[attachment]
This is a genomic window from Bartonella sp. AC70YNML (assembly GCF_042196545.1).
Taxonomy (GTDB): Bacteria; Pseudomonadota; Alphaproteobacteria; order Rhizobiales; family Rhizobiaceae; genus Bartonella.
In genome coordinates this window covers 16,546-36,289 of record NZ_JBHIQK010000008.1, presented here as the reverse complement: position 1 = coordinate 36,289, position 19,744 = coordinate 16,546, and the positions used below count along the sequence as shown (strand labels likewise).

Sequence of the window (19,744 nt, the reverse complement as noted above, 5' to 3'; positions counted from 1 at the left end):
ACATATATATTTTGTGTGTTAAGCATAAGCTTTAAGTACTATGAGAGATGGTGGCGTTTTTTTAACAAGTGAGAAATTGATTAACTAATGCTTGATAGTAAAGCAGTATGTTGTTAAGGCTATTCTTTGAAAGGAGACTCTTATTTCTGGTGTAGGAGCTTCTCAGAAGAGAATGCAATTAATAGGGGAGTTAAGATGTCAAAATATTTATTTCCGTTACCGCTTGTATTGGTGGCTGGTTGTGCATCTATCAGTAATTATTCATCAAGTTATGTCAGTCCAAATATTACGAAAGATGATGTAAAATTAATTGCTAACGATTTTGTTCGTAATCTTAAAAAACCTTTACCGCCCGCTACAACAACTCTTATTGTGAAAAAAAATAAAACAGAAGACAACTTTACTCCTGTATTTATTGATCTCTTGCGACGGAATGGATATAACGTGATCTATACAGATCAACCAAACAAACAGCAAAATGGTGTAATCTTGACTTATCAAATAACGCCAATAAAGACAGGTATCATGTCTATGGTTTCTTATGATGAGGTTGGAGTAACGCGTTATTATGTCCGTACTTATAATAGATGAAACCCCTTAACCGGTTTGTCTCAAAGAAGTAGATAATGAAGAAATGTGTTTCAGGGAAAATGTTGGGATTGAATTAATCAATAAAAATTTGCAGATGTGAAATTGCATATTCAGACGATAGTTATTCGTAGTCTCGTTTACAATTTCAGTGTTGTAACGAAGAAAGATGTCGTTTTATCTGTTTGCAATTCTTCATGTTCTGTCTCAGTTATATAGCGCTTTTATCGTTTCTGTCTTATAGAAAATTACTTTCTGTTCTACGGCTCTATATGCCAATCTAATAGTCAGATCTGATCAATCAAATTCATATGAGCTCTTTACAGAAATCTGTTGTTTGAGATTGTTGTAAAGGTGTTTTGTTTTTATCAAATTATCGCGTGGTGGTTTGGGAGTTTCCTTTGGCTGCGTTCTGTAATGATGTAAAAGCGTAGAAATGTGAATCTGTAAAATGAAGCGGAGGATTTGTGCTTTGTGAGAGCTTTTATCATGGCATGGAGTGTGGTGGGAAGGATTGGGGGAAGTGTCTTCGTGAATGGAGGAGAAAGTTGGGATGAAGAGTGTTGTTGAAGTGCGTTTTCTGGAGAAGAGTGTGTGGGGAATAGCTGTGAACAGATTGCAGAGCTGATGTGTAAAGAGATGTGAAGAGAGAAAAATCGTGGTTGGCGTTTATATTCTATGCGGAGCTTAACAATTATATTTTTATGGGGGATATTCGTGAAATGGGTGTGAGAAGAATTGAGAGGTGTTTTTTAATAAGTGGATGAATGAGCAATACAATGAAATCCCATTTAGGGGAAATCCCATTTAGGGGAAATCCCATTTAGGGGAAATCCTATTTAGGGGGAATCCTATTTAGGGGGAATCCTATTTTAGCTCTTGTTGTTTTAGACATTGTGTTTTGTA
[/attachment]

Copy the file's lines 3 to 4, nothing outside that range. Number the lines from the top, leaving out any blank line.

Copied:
In genome coordinates this window covers 16,546-36,289 of record NZ_JBHIQK010000008.1, presented here as the reverse complement: position 1 = coordinate 36,289, position 19,744 = coordinate 16,546, and the positions used below count along the sequence as shown (strand labels likewise).

Sequence of the window (19,744 nt, the reverse complement as noted above, 5' to 3'; positions counted from 1 at the left end):